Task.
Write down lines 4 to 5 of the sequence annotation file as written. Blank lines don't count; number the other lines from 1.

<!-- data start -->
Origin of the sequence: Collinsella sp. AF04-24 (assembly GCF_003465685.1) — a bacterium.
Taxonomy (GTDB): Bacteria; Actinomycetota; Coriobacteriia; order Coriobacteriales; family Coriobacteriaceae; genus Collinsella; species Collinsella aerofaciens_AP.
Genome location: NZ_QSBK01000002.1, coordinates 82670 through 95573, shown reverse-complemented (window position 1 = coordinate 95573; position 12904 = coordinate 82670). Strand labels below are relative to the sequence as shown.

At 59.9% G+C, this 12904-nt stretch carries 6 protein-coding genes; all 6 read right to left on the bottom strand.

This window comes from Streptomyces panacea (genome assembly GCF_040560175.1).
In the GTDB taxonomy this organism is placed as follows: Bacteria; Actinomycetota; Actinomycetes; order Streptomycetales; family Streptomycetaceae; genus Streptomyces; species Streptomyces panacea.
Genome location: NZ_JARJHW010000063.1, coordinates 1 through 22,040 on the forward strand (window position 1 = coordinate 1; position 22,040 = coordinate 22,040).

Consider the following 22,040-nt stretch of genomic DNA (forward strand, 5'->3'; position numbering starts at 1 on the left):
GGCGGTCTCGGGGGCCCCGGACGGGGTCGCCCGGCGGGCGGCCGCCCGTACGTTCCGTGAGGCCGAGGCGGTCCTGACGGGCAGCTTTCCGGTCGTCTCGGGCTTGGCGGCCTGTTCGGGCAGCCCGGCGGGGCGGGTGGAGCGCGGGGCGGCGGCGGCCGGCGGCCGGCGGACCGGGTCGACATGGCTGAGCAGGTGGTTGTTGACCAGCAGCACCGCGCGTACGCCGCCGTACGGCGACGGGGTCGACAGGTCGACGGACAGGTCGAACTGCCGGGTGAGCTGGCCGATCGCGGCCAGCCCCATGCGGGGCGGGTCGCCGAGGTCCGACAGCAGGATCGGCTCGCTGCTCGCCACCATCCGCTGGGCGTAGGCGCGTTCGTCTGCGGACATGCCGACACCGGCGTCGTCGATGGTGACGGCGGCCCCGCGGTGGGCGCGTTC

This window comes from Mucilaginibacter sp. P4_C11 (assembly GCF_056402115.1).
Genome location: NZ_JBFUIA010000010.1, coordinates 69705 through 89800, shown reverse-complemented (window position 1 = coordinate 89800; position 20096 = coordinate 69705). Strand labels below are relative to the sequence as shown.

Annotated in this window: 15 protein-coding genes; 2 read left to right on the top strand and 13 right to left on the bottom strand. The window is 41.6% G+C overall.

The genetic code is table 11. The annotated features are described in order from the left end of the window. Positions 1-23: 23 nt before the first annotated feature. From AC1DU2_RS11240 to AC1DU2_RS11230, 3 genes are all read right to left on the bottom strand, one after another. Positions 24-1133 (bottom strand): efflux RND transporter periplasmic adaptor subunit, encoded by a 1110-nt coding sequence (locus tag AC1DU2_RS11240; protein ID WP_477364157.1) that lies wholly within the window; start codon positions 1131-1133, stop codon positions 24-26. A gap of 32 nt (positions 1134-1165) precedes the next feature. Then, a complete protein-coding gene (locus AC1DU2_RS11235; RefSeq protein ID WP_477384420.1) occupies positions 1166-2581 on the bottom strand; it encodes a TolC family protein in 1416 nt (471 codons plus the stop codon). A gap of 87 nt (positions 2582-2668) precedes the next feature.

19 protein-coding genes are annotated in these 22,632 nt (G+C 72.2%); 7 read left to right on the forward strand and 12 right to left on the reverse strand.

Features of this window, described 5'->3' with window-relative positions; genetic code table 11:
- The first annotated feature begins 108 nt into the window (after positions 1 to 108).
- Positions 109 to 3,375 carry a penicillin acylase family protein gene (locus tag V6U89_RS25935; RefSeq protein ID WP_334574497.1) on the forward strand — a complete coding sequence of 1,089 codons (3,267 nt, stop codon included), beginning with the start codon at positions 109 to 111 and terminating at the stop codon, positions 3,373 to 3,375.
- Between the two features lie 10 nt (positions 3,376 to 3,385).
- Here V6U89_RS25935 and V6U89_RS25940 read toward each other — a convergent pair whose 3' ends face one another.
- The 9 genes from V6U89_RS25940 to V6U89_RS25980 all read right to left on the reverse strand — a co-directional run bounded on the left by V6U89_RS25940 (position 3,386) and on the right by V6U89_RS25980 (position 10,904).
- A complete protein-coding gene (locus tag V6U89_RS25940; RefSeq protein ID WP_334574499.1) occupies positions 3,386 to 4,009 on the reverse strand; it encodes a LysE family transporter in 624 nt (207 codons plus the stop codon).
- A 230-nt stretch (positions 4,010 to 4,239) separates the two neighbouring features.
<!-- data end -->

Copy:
At 59.9% G+C, this 12904-nt stretch carries 6 protein-coding genes; all 6 read right to left on the bottom strand.

This window comes from Streptomyces panacea (genome assembly GCF_040560175.1).